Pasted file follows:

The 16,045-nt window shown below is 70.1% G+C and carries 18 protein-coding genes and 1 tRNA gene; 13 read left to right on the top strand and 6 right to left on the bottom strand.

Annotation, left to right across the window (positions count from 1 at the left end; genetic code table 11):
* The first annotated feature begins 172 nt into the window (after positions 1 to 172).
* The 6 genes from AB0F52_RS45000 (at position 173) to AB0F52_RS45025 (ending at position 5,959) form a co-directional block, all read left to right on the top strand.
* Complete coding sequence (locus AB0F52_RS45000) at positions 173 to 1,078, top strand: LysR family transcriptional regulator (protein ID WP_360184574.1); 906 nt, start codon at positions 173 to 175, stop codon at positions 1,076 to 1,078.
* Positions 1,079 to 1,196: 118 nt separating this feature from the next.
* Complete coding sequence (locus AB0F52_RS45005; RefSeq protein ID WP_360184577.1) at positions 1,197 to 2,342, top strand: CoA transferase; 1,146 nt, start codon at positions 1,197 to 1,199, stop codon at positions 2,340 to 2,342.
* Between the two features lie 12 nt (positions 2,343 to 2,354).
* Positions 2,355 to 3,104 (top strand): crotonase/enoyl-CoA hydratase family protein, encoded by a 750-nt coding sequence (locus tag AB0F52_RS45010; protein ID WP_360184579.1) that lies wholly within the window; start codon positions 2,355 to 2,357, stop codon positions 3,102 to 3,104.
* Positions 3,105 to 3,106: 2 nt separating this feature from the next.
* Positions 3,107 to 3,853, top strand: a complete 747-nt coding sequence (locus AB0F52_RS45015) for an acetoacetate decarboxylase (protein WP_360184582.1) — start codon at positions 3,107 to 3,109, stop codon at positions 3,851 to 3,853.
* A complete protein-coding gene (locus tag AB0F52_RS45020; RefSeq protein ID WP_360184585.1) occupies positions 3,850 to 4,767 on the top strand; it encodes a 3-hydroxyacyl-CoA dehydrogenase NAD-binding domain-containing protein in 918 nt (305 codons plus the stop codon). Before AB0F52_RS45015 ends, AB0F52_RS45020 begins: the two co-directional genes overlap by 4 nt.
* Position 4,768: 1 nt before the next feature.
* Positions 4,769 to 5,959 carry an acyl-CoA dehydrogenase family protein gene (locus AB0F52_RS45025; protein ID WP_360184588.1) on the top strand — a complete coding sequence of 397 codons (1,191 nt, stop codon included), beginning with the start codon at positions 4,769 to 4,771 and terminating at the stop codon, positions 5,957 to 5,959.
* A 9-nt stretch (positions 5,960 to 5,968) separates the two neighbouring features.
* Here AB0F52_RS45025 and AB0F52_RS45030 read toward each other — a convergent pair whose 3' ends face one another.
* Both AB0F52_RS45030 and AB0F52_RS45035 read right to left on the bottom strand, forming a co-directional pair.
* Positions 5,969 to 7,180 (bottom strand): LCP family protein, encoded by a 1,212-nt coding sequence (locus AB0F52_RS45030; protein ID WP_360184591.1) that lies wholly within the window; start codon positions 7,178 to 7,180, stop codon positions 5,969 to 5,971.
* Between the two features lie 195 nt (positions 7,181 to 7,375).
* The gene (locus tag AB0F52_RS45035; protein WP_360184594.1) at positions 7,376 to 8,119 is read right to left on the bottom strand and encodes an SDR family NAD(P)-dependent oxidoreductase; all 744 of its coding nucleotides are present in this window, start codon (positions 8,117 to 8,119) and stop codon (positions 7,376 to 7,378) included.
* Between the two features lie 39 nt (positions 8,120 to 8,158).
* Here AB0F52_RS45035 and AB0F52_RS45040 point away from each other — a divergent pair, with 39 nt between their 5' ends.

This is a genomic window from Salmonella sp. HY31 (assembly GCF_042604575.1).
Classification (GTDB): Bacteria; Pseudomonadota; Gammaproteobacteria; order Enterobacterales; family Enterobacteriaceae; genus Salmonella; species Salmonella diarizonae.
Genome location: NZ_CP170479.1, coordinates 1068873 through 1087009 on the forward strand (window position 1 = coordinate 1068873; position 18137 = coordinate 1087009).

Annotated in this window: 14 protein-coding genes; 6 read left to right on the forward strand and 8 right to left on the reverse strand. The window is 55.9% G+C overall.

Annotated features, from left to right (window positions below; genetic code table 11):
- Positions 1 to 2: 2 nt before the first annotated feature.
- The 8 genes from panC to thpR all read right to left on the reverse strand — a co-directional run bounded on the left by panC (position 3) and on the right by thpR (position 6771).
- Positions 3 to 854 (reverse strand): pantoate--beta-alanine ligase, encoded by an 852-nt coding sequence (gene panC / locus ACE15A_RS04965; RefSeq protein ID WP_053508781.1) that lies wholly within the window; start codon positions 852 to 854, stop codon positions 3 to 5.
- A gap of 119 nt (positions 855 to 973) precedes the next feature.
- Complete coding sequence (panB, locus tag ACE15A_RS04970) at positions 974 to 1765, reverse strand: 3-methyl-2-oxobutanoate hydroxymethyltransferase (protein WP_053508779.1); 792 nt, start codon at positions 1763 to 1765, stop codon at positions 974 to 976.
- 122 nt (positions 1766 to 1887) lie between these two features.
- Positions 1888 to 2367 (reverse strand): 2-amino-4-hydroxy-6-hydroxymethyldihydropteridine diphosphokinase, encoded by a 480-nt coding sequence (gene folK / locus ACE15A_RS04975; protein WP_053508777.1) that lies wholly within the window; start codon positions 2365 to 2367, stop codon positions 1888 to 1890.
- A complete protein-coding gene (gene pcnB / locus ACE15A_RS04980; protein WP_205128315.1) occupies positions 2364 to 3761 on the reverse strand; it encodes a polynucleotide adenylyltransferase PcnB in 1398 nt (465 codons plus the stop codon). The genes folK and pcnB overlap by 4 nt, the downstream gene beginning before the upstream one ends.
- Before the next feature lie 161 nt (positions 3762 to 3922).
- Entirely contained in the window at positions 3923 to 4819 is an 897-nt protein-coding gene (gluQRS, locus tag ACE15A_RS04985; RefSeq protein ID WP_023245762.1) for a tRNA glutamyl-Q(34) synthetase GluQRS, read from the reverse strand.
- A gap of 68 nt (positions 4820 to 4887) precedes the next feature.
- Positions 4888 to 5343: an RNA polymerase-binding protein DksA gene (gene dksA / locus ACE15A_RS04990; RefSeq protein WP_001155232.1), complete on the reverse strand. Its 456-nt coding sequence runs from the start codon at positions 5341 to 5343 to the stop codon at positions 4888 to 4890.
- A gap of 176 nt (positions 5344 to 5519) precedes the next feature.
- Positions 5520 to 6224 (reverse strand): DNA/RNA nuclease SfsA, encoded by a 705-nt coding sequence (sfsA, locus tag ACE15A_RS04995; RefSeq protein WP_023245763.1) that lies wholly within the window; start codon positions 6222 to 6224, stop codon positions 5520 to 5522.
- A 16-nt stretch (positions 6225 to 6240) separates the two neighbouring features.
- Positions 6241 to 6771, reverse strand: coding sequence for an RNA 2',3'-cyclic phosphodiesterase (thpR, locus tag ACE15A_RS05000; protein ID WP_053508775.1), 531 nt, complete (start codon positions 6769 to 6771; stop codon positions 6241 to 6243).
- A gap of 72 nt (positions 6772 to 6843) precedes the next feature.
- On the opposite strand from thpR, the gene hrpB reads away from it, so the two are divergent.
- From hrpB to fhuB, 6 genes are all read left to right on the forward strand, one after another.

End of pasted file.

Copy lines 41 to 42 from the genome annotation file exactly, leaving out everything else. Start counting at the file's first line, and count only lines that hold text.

- Positions 5520 to 6224 (reverse strand): DNA/RNA nuclease SfsA, encoded by a 705-nt coding sequence (sfsA, locus tag ACE15A_RS04995; RefSeq protein WP_023245763.1) that lies wholly within the window; start codon positions 6222 to 6224, stop codon positions 5520 to 5522.
- A 16-nt stretch (positions 6225 to 6240) separates the two neighbouring features.